I was expecting more from this film, seeing as it was directed by Norio Tsuruta, whose eerie Kakashi (Scarecrows) and Ring 0: Birthday had already impressed me.In the thorough extras on the DVD is a very honest interview with the director, who admits that his horror films have been more subtle in the past, but now, jealous of the success of Takashi Shimizu, he’s been tempted to ‘show more’ horror. Looks like he studied Ju-on: The Grudge 2 very closely, because there’s a similarly tour-de-force sequence of alternate realities towards the climax, where the viewer is disorientated by constantly changing timelines. He even cast the star of Ju-on: The Grudge 2, 'horror queen' Noriko Sakai, as the leading lady.Almost instantly, I was gripped by the film, which has a heavy air of supernatural suspense right from the start. This mood was sustained for much of the film, no mean feat, but the actual 'horror payoffs', that the director has previously avoided, didn’t work for me. Ghostly apparitions are shown in too strong a light and as too physical. They failed to shock or scare me, making the leading actor’s reactions appear even more over the top.As the central character, Hiroshi Mikami has to appear distraught, scared or shocked for much of the movie, and his performance wasn't reined back as far as it could have been. To many viewers I’d guess his acting would be seen as way ‘too much’ and more likely to amuse than frighten. This isn't a film to turn on your friends to Japanese horror.Similarly, there's another awkward moment that may also unintentionally get a laugh. In a scene at a funeral service which shows a mourner about to look into the casket. The mother of the deceased opens up the casket and allows her to look inside before warning her that the dearly departed has had its face ripped off!Full marks for mood (and cutest little girl ever), but points deducted for actual horror. Again, I really enjoyed the disorientating climax, almost a nod to the climax of Dead of Night (1945) where the protagonist stumbled through every previous scene in the film. The film's finale and resolution compensate for its deficiencies. But I had been expecting a more even entry from this promising series.The films were released on DVD without any sort of fanfare, considering the talent involved, or much clue that they're linked. But I'll admit that the vague and lacklustre front cover put me off watching this until now.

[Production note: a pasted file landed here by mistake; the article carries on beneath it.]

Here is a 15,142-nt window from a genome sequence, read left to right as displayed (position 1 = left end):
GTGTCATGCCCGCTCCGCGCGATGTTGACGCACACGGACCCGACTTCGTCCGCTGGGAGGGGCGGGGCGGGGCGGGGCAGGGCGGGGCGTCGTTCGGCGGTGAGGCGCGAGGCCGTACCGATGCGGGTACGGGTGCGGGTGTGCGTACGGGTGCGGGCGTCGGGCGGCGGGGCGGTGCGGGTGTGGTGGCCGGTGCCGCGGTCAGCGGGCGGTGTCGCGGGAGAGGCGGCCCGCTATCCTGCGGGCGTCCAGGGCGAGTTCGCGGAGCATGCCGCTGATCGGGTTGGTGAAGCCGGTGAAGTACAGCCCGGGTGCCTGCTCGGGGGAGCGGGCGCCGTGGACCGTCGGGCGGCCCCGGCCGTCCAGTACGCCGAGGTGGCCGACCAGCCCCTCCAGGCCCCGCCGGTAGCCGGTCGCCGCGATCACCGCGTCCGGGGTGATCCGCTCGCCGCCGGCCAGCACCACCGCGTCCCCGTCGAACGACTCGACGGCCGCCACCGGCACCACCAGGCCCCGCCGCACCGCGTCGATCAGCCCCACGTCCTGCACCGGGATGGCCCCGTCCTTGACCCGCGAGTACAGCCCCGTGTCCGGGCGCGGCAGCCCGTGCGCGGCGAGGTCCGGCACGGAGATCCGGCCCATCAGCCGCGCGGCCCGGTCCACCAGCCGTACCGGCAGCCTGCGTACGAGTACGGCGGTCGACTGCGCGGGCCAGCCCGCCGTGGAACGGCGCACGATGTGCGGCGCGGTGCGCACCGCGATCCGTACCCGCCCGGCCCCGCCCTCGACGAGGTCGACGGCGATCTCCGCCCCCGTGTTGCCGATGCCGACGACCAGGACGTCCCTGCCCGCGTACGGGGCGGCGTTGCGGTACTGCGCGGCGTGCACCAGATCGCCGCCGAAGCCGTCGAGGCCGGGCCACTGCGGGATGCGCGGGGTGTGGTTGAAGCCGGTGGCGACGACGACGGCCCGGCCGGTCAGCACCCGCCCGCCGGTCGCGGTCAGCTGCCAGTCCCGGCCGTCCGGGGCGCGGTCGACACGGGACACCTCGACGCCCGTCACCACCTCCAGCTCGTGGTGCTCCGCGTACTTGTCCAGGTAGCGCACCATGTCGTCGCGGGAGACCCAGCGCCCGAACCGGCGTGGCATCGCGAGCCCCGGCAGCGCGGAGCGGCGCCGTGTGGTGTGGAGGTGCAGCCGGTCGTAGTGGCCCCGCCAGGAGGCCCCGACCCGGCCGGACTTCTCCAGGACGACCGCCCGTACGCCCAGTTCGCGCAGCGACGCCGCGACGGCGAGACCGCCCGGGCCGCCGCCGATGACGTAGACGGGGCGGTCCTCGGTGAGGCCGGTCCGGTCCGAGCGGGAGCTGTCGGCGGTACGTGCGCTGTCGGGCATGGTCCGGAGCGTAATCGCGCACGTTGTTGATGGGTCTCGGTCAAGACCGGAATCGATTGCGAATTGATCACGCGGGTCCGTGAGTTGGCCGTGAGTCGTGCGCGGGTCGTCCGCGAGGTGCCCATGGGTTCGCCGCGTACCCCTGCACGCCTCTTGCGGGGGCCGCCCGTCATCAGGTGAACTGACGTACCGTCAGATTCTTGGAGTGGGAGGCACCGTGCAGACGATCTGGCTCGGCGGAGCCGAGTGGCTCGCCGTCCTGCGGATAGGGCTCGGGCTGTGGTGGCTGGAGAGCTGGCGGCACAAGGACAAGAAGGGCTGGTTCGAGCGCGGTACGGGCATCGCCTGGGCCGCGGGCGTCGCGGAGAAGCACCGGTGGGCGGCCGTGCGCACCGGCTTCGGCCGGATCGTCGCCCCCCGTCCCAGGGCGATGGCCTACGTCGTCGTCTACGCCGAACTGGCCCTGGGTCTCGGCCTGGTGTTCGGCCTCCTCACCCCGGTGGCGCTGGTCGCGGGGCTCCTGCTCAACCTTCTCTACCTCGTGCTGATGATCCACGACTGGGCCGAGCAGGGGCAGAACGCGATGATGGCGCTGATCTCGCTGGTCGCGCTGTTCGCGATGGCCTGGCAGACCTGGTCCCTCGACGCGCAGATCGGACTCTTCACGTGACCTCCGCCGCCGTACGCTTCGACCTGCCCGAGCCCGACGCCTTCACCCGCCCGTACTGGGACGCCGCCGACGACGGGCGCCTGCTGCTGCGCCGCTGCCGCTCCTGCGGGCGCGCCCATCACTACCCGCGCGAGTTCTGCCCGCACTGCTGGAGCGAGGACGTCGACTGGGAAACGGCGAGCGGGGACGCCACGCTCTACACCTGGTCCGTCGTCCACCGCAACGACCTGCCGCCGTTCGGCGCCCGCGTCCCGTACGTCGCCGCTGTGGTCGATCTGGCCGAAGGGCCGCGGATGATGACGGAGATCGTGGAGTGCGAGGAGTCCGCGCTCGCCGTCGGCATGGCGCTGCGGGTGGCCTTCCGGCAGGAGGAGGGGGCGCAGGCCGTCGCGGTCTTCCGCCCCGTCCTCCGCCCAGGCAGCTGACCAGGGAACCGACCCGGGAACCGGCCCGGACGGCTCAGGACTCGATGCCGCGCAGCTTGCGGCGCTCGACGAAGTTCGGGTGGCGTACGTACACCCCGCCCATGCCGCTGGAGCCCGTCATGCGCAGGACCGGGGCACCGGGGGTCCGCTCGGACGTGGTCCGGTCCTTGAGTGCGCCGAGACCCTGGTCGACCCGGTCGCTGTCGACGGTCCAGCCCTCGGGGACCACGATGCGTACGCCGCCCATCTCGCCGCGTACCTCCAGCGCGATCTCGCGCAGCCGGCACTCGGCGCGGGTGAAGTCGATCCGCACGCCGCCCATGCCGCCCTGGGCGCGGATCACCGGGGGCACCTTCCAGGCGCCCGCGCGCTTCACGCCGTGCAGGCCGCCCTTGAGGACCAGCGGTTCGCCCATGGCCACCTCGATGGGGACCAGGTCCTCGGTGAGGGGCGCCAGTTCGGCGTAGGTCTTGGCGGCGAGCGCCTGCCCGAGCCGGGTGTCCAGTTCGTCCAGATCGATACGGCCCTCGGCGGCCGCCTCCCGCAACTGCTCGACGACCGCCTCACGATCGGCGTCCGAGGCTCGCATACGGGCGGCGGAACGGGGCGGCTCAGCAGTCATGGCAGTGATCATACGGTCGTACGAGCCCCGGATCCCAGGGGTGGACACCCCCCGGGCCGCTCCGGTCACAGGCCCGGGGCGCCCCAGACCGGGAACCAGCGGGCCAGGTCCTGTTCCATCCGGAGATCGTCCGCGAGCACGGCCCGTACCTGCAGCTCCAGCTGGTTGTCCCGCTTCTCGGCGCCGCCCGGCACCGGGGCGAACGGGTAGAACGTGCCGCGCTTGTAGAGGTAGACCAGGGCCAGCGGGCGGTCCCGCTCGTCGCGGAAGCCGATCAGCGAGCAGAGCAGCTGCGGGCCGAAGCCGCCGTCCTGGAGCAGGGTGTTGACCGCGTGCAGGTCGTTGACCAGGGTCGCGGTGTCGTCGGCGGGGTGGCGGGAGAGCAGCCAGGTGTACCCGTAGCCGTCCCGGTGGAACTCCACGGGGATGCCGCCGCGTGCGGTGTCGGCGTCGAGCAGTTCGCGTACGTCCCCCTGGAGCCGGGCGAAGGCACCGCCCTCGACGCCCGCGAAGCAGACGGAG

Lisa Reisert, a hotel manager who attends to some very high profile customers, is catching a red eye flight back home after attending her grandmother's funeral. Unfortunately, there is a flight delay (What!? This never happens in the real world) and she's forced to spend a little extra time at the airport. While there, she meets a handsome and charming man by the name of Jackson Rippner. Lo and behold, the same handsome and charming man just happens to have the seat next to hers on the flight. Coincidence? Of course not. You saw the commercials!Once in the air, Jackson Rippner reveals his true intentions. There's an assassination plot afoot involving an important official staying at Lisa's hotel. Old Jack and his cohorts need Lisa's help to execute their plan (and the official). If she does as she's told, she'll live. If not, she will be Jack's next victim, and her beloved father will meet an untimely demise as well.In an age where the name Wes Craven has become more of a warning label than anything else, you can imagine my suprise when this movie didn't completely suck. But be warned, Red Eye is not a horror movie. It's more like an action/thriller that just happens to have a horror director at the helm.While the details plot are somewhat lacking (once they are revealed), the performances of the two main characters more than made up for it. Especially Cillian Murphy. This guy is starting to become one of my favorite actors. His simultaneously charming and chilling demeanor in this movie makes me think he could have been an understudy for the role of Patrick Bateman in American Psycho. Rachel McAdams's character could have easily turned into an over the top heroine, but she manages to keep things down to earth and believable.There is a genuine aura of tension and uneasiness in the first half of the film, and I applaud both McAdams and Murphy for creating that. It is only compounded by the claustrophobic setting of an airplane. But then the second half of the movie just turns into a straight-up action flick, so unfortunately that previously created aura dissipates. What really bothered me was the last 15 minutes, which reminded me way too much of the last 15 minutes of Scream. There were also some subplots and dialogue thrown in to incorporate humor that I really could have done without, especially towards the end. This film isn't great, but it is much better than the other crap Wes Craven has been putting out during the last half of his career. I give it 2.9 out of 5 guys who killed their parents because they didn't like the name they were given.(2005) Wes Craven, Carl Ellsworth Rachel McAdams .... Lisa Reisert Cillian Murphy .... Jackson Rippner Brian Cox .... Joe Reisert Jayma Mays .... Cynthia Angela Paton .... Nice Lady Laura Johnson .... Blonde Woman Suzie Plakson .... Senior Flight Attendant Max Kasch .... Headphone Kid Jack Scalia .... William Keefe Theresa Press-Marx .... Marianne Taylor Robert Pine .... Bob Taylor